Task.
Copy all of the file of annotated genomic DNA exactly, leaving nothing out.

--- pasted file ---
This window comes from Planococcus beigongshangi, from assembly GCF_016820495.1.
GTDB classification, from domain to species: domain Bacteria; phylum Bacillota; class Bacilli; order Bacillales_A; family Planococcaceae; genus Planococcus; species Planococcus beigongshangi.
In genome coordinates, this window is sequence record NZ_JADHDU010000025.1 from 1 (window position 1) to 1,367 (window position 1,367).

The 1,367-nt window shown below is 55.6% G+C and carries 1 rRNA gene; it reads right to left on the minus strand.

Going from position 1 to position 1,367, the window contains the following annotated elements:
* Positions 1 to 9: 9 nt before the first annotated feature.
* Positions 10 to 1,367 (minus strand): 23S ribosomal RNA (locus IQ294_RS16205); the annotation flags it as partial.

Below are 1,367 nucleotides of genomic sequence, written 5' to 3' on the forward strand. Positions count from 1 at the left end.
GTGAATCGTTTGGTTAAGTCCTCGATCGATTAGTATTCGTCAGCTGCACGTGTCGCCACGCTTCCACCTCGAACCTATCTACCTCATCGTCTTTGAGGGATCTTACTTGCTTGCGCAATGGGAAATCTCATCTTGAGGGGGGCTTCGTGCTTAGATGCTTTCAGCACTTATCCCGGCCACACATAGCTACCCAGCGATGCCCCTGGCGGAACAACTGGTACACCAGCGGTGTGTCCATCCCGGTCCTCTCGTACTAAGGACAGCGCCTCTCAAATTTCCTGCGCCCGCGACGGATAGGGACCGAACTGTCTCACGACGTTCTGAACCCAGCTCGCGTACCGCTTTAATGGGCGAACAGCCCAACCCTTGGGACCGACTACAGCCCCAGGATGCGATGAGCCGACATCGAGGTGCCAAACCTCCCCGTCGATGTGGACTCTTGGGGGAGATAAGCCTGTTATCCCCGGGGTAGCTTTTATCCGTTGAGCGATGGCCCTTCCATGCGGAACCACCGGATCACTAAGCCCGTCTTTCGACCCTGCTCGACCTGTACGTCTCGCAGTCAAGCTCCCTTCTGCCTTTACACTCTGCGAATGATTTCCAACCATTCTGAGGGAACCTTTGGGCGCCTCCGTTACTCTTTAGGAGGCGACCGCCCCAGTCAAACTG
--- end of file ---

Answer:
This window comes from Planococcus beigongshangi, from assembly GCF_016820495.1.
GTDB classification, from domain to species: domain Bacteria; phylum Bacillota; class Bacilli; order Bacillales_A; family Planococcaceae; genus Planococcus; species Planococcus beigongshangi.
In genome coordinates, this window is sequence record NZ_JADHDU010000025.1 from 1 (window position 1) to 1,367 (window position 1,367).

The 1,367-nt window shown below is 55.6% G+C and carries 1 rRNA gene; it reads right to left on the minus strand.

Going from position 1 to position 1,367, the window contains the following annotated elements:
* Positions 1 to 9: 9 nt before the first annotated feature.
* Positions 10 to 1,367 (minus strand): 23S ribosomal RNA (locus IQ294_RS16205); the annotation flags it as partial.

Below are 1,367 nucleotides of genomic sequence, written 5' to 3' on the forward strand. Positions count from 1 at the left end.
GTGAATCGTTTGGTTAAGTCCTCGATCGATTAGTATTCGTCAGCTGCACGTGTCGCCACGCTTCCACCTCGAACCTATCTACCTCATCGTCTTTGAGGGATCTTACTTGCTTGCGCAATGGGAAATCTCATCTTGAGGGGGGCTTCGTGCTTAGATGCTTTCAGCACTTATCCCGGCCACACATAGCTACCCAGCGATGCCCCTGGCGGAACAACTGGTACACCAGCGGTGTGTCCATCCCGGTCCTCTCGTACTAAGGACAGCGCCTCTCAAATTTCCTGCGCCCGCGACGGATAGGGACCGAACTGTCTCACGACGTTCTGAACCCAGCTCGCGTACCGCTTTAATGGGCGAACAGCCCAACCCTTGGGACCGACTACAGCCCCAGGATGCGATGAGCCGACATCGAGGTGCCAAACCTCCCCGTCGATGTGGACTCTTGGGGGAGATAAGCCTGTTATCCCCGGGGTAGCTTTTATCCGTTGAGCGATGGCCCTTCCATGCGGAACCACCGGATCACTAAGCCCGTCTTTCGACCCTGCTCGACCTGTACGTCTCGCAGTCAAGCTCCCTTCTGCCTTTACACTCTGCGAATGATTTCCAACCATTCTGAGGGAACCTTTGGGCGCCTCCGTTACTCTTTAGGAGGCGACCGCCCCAGTCAAACTG